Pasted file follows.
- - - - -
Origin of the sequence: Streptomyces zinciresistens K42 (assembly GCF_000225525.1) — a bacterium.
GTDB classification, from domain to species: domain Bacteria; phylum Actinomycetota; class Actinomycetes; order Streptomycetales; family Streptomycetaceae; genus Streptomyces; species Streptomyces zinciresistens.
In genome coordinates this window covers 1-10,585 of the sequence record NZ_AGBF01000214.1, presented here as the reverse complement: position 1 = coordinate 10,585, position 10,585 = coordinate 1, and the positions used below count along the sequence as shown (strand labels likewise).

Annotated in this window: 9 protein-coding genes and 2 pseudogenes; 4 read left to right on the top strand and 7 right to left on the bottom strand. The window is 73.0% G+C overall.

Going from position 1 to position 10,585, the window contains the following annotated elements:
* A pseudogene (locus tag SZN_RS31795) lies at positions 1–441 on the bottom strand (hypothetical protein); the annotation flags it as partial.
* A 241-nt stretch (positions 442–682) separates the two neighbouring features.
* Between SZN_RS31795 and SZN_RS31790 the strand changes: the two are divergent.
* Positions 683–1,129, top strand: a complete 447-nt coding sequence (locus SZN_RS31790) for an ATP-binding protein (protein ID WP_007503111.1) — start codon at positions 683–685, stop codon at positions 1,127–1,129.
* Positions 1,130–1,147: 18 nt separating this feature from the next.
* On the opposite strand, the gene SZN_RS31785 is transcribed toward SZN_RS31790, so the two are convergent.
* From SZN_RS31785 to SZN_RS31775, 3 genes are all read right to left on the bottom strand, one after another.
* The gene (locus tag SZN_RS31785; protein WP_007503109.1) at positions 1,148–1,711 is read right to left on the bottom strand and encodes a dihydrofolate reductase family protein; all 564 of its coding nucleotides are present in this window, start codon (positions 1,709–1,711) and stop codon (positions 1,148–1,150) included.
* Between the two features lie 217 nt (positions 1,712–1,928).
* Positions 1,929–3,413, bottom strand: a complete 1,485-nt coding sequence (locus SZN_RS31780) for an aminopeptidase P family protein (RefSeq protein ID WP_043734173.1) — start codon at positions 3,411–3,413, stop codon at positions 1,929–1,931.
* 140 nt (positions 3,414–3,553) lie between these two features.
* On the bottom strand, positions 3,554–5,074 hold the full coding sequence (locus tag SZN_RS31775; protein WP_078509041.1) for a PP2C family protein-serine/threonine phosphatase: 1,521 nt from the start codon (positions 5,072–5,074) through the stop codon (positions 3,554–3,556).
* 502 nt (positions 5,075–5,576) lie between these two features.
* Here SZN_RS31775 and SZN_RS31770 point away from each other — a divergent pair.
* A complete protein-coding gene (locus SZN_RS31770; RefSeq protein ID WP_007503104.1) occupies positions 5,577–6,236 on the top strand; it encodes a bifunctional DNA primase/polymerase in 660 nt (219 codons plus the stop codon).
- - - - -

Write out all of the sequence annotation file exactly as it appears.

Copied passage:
Origin of the sequence: Streptomyces zinciresistens K42 (assembly GCF_000225525.1) — a bacterium.
GTDB classification, from domain to species: domain Bacteria; phylum Actinomycetota; class Actinomycetes; order Streptomycetales; family Streptomycetaceae; genus Streptomyces; species Streptomyces zinciresistens.
In genome coordinates this window covers 1-10,585 of the sequence record NZ_AGBF01000214.1, presented here as the reverse complement: position 1 = coordinate 10,585, position 10,585 = coordinate 1, and the positions used below count along the sequence as shown (strand labels likewise).

Annotated in this window: 9 protein-coding genes and 2 pseudogenes; 4 read left to right on the top strand and 7 right to left on the bottom strand. The window is 73.0% G+C overall.

Going from position 1 to position 10,585, the window contains the following annotated elements:
* A pseudogene (locus tag SZN_RS31795) lies at positions 1–441 on the bottom strand (hypothetical protein); the annotation flags it as partial.
* A 241-nt stretch (positions 442–682) separates the two neighbouring features.
* Between SZN_RS31795 and SZN_RS31790 the strand changes: the two are divergent.
* Positions 683–1,129, top strand: a complete 447-nt coding sequence (locus SZN_RS31790) for an ATP-binding protein (protein ID WP_007503111.1) — start codon at positions 683–685, stop codon at positions 1,127–1,129.
* Positions 1,130–1,147: 18 nt separating this feature from the next.
* On the opposite strand, the gene SZN_RS31785 is transcribed toward SZN_RS31790, so the two are convergent.
* From SZN_RS31785 to SZN_RS31775, 3 genes are all read right to left on the bottom strand, one after another.
* The gene (locus tag SZN_RS31785; protein WP_007503109.1) at positions 1,148–1,711 is read right to left on the bottom strand and encodes a dihydrofolate reductase family protein; all 564 of its coding nucleotides are present in this window, start codon (positions 1,709–1,711) and stop codon (positions 1,148–1,150) included.
* Between the two features lie 217 nt (positions 1,712–1,928).
* Positions 1,929–3,413, bottom strand: a complete 1,485-nt coding sequence (locus SZN_RS31780) for an aminopeptidase P family protein (RefSeq protein ID WP_043734173.1) — start codon at positions 3,411–3,413, stop codon at positions 1,929–1,931.
* 140 nt (positions 3,414–3,553) lie between these two features.
* On the bottom strand, positions 3,554–5,074 hold the full coding sequence (locus tag SZN_RS31775; protein WP_078509041.1) for a PP2C family protein-serine/threonine phosphatase: 1,521 nt from the start codon (positions 5,072–5,074) through the stop codon (positions 3,554–3,556).
* 502 nt (positions 5,075–5,576) lie between these two features.
* Here SZN_RS31775 and SZN_RS31770 point away from each other — a divergent pair.
* A complete protein-coding gene (locus SZN_RS31770; RefSeq protein ID WP_007503104.1) occupies positions 5,577–6,236 on the top strand; it encodes a bifunctional DNA primase/polymerase in 660 nt (219 codons plus the stop codon).